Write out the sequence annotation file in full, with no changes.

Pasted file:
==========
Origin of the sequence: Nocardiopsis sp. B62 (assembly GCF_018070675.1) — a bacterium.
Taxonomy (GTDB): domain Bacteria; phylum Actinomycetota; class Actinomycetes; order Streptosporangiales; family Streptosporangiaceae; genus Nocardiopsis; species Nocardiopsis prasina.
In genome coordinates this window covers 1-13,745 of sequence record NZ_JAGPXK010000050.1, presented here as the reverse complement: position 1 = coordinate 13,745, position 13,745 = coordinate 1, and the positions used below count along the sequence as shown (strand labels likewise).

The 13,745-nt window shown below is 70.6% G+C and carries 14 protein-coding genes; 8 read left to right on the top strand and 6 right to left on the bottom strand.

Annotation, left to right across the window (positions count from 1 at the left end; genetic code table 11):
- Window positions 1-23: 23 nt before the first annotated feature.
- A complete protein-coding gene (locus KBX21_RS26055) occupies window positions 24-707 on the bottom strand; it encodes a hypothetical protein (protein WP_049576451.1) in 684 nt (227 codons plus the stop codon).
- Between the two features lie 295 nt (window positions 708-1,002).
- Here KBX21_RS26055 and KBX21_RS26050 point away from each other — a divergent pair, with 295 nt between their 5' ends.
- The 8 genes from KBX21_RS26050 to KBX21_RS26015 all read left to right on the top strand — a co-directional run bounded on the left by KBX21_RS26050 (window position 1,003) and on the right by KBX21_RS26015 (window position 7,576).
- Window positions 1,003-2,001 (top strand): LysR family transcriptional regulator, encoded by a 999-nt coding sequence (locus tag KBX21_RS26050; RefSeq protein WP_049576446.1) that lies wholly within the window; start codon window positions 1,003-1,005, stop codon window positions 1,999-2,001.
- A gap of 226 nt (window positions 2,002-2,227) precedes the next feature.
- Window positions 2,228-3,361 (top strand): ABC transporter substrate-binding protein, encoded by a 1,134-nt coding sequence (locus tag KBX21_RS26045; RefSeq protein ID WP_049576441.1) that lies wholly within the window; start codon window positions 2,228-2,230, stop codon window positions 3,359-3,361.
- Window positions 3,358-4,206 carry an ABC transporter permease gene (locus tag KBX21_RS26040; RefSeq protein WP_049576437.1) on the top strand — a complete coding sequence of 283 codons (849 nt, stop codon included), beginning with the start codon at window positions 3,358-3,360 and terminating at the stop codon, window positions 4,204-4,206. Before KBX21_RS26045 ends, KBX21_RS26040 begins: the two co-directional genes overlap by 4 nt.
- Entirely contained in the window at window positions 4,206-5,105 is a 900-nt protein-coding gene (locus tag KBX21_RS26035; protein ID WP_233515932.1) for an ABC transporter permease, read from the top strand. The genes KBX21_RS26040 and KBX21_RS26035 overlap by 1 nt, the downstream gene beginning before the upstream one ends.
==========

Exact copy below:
Origin of the sequence: Nocardiopsis sp. B62 (assembly GCF_018070675.1) — a bacterium.
Taxonomy (GTDB): domain Bacteria; phylum Actinomycetota; class Actinomycetes; order Streptosporangiales; family Streptosporangiaceae; genus Nocardiopsis; species Nocardiopsis prasina.
In genome coordinates this window covers 1-13,745 of sequence record NZ_JAGPXK010000050.1, presented here as the reverse complement: position 1 = coordinate 13,745, position 13,745 = coordinate 1, and the positions used below count along the sequence as shown (strand labels likewise).

The 13,745-nt window shown below is 70.6% G+C and carries 14 protein-coding genes; 8 read left to right on the top strand and 6 right to left on the bottom strand.

Annotation, left to right across the window (positions count from 1 at the left end; genetic code table 11):
- Window positions 1-23: 23 nt before the first annotated feature.
- A complete protein-coding gene (locus KBX21_RS26055) occupies window positions 24-707 on the bottom strand; it encodes a hypothetical protein (protein WP_049576451.1) in 684 nt (227 codons plus the stop codon).
- Between the two features lie 295 nt (window positions 708-1,002).
- Here KBX21_RS26055 and KBX21_RS26050 point away from each other — a divergent pair, with 295 nt between their 5' ends.
- The 8 genes from KBX21_RS26050 to KBX21_RS26015 all read left to right on the top strand — a co-directional run bounded on the left by KBX21_RS26050 (window position 1,003) and on the right by KBX21_RS26015 (window position 7,576).
- Window positions 1,003-2,001 (top strand): LysR family transcriptional regulator, encoded by a 999-nt coding sequence (locus tag KBX21_RS26050; RefSeq protein WP_049576446.1) that lies wholly within the window; start codon window positions 1,003-1,005, stop codon window positions 1,999-2,001.
- A gap of 226 nt (window positions 2,002-2,227) precedes the next feature.
- Window positions 2,228-3,361 (top strand): ABC transporter substrate-binding protein, encoded by a 1,134-nt coding sequence (locus tag KBX21_RS26045; RefSeq protein ID WP_049576441.1) that lies wholly within the window; start codon window positions 2,228-2,230, stop codon window positions 3,359-3,361.
- Window positions 3,358-4,206 carry an ABC transporter permease gene (locus tag KBX21_RS26040; RefSeq protein WP_049576437.1) on the top strand — a complete coding sequence of 283 codons (849 nt, stop codon included), beginning with the start codon at window positions 3,358-3,360 and terminating at the stop codon, window positions 4,204-4,206. Before KBX21_RS26045 ends, KBX21_RS26040 begins: the two co-directional genes overlap by 4 nt.
- Entirely contained in the window at window positions 4,206-5,105 is a 900-nt protein-coding gene (locus tag KBX21_RS26035; protein ID WP_233515932.1) for an ABC transporter permease, read from the top strand. The genes KBX21_RS26040 and KBX21_RS26035 overlap by 1 nt, the downstream gene beginning before the upstream one ends.